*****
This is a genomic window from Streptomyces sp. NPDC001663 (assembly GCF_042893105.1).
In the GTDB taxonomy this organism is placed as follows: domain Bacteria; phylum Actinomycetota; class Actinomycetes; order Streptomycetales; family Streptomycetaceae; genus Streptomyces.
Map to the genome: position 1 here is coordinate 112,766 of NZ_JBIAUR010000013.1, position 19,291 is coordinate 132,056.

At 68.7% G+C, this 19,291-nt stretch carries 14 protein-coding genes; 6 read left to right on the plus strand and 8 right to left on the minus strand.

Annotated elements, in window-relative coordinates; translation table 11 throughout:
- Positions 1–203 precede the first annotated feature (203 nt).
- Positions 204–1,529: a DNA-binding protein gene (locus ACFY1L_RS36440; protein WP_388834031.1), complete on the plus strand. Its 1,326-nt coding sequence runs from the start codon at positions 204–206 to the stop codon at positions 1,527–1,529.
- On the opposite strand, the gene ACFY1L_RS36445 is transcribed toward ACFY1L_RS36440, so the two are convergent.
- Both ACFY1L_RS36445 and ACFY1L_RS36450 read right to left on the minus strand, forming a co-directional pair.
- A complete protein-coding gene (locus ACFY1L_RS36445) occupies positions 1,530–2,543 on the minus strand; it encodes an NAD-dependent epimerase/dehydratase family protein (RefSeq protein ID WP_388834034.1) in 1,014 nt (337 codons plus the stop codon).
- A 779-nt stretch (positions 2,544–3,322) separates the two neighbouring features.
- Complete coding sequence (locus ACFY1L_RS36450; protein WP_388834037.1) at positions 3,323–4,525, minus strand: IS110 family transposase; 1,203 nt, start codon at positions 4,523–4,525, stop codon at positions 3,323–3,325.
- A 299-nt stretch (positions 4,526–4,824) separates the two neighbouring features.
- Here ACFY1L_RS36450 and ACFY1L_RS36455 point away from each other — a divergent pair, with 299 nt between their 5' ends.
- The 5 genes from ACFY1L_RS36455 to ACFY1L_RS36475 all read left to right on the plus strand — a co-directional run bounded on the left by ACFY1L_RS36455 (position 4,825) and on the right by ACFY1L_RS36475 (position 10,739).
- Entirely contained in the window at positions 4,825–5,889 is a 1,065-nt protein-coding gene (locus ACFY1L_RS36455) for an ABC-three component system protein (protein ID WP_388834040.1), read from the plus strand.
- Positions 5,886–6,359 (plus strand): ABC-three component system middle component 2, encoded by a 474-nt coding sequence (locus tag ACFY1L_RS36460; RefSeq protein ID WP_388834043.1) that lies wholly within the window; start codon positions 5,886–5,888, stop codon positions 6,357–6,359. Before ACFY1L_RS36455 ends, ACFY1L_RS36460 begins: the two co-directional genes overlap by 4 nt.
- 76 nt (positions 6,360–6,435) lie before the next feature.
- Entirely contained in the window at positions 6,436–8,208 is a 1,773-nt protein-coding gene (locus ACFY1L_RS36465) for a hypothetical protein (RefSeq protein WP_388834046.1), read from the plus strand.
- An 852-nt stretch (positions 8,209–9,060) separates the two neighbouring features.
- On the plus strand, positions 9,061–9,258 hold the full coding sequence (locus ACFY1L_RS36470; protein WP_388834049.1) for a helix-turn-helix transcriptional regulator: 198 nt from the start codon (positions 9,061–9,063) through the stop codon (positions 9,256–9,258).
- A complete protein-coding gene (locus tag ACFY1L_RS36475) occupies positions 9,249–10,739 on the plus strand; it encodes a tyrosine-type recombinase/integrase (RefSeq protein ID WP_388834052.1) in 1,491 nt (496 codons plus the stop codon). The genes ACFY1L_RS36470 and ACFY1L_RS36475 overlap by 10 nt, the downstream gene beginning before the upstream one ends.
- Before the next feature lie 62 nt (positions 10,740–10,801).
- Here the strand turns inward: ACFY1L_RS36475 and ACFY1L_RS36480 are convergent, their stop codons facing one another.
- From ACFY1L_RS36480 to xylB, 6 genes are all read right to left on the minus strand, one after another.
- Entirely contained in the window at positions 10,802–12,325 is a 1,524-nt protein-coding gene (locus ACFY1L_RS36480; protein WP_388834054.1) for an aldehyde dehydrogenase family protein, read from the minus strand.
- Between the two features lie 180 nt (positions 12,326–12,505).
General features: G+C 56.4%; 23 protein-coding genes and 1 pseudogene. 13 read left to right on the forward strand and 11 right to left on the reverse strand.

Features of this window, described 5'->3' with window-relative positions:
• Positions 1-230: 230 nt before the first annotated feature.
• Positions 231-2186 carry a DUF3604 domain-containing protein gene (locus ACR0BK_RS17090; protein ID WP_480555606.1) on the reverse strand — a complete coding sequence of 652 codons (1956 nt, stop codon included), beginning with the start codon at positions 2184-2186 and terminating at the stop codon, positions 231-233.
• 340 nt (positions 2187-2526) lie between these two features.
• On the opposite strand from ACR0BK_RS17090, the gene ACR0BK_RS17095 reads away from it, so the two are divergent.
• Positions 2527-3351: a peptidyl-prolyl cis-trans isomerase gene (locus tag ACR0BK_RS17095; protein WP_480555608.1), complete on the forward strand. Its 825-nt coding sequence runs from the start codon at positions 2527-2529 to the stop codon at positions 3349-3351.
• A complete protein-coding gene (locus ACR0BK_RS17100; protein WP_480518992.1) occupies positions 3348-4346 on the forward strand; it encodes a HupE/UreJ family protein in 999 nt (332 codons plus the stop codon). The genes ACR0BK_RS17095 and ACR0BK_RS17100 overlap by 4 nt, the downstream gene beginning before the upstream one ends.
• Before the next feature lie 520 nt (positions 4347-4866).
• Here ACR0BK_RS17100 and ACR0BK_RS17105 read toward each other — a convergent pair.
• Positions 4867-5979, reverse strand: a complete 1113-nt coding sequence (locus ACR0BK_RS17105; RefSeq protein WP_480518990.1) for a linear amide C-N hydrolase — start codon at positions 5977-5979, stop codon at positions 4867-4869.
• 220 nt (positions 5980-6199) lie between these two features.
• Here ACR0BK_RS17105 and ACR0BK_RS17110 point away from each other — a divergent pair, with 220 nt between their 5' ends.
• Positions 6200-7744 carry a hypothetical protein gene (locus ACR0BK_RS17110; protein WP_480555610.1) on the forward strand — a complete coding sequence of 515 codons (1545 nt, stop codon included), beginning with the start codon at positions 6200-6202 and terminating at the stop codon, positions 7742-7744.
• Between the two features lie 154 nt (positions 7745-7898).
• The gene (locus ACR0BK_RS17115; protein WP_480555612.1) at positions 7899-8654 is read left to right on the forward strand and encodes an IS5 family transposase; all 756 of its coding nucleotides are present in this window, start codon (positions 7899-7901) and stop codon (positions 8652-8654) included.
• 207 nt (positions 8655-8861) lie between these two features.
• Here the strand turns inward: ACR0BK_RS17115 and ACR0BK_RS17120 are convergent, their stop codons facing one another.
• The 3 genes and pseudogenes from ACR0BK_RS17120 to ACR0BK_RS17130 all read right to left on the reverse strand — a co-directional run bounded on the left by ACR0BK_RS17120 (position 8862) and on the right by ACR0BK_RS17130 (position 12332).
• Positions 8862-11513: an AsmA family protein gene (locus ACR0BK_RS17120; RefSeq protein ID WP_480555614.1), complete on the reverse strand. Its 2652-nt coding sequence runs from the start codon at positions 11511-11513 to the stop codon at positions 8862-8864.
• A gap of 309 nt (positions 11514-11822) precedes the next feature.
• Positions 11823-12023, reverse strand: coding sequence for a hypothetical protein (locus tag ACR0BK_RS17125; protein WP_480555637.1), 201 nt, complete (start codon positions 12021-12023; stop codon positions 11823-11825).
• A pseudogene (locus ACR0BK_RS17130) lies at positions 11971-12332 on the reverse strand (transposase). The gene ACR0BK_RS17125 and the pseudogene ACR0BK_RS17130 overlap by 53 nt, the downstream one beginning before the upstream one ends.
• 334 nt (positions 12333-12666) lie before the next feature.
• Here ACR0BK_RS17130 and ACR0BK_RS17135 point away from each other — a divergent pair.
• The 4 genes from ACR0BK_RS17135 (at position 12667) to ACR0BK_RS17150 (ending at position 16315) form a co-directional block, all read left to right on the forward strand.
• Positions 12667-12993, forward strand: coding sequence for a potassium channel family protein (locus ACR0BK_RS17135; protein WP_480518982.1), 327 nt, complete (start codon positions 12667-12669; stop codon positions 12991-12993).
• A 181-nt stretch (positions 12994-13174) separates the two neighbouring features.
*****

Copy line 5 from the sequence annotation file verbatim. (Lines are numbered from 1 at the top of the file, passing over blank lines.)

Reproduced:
Annotated elements, in window-relative coordinates; translation table 11 throughout: